Sunder Pichai's speech:
“There are real concerns that our productivity as a whole is not where it needs to be for the head count we have. Help me create a culture that is more mission-focused, more focused on our products, more customer focused. We should think about how we can minimize distractions and really raise the bar on both product excellence and productivity.”
The primary driver driving Google's efficiency push is:
Google's efficiency push follows 13% quarterly revenue increase. Last year in the same quarter, it was 62%.
Market newcomers may argue that the previous year's figure was fuelled by post-Covid reopening and growing consumer spending. Investors aren't convinced. A promising company like Google can't afford to drop so quickly.
Google’s quarterly revenue growth stood at 13%, against 62% in last year same quarter.
Google isn't alone. In my recent essay regarding 2025 programmers, I warned about the economic downturn's effects on FAAMG's workforce. Facebook had suspended hiring, and Microsoft had promised hefty bonuses for loyal staff.
In the same article, I predicted Google's troubles. Online advertising, especially the way Google and Facebook sell it using user data, is over.
FAAMG and 2nd rung IT companies could be the first to fall without Post-COVID revival and uncertain global geopolitics.
Google has hardly ever discussed effectiveness:
Amazon treats its employees like robots, even in software positions. It has significant turnover and a terrible reputation as a result. Because of this, it rarely loses money due to staff productivity.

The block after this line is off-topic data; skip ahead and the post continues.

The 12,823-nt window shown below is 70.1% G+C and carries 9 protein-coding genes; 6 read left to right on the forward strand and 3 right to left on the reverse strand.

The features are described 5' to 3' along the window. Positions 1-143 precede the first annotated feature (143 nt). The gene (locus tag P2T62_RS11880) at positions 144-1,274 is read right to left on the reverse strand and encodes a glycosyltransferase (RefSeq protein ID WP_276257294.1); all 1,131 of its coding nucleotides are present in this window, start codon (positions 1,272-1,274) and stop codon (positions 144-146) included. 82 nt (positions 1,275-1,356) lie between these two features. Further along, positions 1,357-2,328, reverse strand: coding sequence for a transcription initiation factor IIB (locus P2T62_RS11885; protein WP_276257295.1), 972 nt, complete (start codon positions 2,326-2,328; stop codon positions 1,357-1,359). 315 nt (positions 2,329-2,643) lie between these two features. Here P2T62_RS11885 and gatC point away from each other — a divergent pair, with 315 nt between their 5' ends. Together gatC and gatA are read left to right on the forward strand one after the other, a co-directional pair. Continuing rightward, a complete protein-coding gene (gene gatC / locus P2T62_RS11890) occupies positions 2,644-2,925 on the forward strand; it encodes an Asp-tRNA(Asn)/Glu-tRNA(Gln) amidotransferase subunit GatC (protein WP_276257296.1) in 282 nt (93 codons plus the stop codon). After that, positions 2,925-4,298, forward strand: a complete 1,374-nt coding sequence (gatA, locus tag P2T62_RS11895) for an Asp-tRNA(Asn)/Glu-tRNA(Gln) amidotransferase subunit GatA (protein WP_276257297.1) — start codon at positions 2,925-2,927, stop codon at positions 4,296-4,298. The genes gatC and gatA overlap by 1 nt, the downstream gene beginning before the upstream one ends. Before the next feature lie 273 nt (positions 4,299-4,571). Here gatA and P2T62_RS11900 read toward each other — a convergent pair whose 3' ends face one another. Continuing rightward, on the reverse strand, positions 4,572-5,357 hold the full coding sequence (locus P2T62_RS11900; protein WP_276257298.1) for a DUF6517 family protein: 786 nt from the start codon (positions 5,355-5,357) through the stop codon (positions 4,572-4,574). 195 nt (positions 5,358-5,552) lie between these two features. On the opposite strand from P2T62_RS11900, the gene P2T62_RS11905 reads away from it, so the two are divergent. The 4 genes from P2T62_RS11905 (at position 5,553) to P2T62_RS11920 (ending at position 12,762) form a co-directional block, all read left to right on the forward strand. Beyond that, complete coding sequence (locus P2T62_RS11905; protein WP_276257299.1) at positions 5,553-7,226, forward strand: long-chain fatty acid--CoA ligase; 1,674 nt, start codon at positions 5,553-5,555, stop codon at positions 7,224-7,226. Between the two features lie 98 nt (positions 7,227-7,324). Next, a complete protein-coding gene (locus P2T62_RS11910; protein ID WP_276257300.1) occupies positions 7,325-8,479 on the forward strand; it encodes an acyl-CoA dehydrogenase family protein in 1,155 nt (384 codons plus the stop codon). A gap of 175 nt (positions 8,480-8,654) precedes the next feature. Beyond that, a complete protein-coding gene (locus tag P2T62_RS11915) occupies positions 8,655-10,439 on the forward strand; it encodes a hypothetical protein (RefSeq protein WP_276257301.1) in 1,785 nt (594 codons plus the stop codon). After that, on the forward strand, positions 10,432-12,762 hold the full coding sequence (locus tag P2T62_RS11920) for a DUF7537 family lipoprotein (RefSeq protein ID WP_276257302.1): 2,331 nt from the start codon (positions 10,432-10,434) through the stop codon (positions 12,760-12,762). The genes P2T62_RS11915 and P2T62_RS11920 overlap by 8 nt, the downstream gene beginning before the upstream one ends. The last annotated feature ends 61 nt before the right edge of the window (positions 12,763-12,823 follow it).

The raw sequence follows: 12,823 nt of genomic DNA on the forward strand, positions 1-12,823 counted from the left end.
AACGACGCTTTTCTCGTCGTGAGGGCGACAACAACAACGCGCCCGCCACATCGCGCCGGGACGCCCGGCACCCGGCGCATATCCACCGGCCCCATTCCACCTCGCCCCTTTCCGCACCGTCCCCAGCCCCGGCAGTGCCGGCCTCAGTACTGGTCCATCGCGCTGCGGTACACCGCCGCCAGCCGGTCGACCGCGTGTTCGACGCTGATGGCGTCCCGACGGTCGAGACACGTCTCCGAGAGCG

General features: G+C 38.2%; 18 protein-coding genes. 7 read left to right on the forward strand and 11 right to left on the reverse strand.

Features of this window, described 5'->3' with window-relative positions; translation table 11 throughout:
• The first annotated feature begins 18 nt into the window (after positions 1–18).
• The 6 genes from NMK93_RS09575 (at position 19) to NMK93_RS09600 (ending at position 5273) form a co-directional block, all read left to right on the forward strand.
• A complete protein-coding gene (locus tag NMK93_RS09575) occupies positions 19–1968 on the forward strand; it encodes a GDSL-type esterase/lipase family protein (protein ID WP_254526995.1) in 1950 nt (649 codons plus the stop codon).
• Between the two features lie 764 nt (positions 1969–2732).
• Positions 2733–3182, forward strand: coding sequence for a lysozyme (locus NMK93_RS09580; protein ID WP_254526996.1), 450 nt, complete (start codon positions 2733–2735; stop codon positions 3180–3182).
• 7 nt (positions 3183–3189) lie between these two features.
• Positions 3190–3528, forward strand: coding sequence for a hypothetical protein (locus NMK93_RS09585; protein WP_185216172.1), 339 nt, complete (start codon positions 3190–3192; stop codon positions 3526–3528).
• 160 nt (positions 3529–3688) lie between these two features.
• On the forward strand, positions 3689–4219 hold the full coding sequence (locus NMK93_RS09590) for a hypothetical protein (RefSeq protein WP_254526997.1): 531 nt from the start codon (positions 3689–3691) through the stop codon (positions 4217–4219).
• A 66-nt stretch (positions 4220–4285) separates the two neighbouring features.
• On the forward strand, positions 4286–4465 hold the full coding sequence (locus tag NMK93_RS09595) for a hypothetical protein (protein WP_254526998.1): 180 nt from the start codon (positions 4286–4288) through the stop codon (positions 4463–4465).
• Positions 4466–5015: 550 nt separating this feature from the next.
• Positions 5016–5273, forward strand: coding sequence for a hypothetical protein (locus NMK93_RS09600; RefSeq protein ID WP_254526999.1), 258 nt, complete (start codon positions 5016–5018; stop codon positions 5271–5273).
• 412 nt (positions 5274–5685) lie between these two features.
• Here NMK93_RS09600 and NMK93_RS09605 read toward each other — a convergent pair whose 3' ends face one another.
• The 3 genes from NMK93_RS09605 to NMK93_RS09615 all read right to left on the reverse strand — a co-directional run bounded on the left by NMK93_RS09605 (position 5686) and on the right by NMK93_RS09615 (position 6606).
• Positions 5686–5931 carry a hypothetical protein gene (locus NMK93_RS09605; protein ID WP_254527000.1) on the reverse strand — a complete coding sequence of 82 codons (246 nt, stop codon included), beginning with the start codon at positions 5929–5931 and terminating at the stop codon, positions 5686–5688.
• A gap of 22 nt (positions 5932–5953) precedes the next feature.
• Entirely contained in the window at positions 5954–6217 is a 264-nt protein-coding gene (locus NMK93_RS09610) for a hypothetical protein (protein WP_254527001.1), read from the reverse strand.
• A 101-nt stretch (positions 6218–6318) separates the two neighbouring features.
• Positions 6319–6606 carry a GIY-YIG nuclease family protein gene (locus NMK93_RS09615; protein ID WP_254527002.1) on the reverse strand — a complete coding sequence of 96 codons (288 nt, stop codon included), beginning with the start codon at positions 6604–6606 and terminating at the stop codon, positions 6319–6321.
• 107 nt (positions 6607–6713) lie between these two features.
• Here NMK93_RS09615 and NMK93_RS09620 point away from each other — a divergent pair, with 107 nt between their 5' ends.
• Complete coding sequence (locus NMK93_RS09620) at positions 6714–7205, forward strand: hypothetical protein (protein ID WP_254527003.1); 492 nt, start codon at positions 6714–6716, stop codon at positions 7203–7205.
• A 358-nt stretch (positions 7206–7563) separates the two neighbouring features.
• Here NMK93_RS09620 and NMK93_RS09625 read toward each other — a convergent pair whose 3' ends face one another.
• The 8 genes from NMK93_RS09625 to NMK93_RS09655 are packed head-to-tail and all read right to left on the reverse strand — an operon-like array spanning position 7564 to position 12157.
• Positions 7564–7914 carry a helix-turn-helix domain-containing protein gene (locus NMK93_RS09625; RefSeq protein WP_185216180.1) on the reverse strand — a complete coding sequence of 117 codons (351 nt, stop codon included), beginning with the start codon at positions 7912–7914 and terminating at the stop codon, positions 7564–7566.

Amazon trumps Google. In reality, it treats its employees poorly.
Google was the founding father of the modern-day open culture.
Larry and Sergey Google founded the IT industry's Open Culture. Silicon Valley called Google's internal democracy and transparency near anarchy. Management rarely slammed decisions on employees. Surveys and internal polls ensured everyone knew the company's direction and had a vote.
20% project allotment (weekly free time to build own project) was Google's open-secret innovation component.
After Larry and Sergey's exit in 2019, this is Google's first profitability hurdle. Only Google insiders can answer these questions.
Would Google's investors compel the company's management to adopt an Amazon-style culture where the developers are treated like circus performers?
If so, would Google follow suit?
If so, how does Google go about doing it?
Before discussing Google's likely plan, let's examine programming productivity.
What determines a programmer's productivity is simple:
How would we answer Google's questions?
As a programmer, I'm more concerned about Simplicity Sprint's aftermath than its economic catalysts.
Large organizations don't care much about quarterly and annual productivity metrics. They have 10-year product-launch plans. If something seems horrible today, it's likely due to someone's lousy judgment 5 years ago who is no longer in the blame game.
Deconstruct our main question.
How exactly do you change the culture of the firm so that productivity increases?
How can you accomplish that without affecting your capacity to profit? There are countless ways to increase output without decreasing profit.
How can you accomplish this with little to no effect on employee motivation? (While not all employers care about it, in this case we are discussing the father of the open company culture.)
How do you do it for a 10-developer IT firm that is losing money versus a 1,70,000-developer organization with a trillion-dollar valuation?
When implementing a large-scale organizational change, success must be carefully measured.
The fastest way to do something is to do it right, no matter how long it takes.
You require clearly-defined group/team/role segregation and solid pass/fail matrices to:
You can give performers rewards.
Ones that are average can be inspired to improve
Underachievers may receive assistance or, in the worst-case scenario, rehabilitation
As a 20-year programmer, I associate productivity with greatness.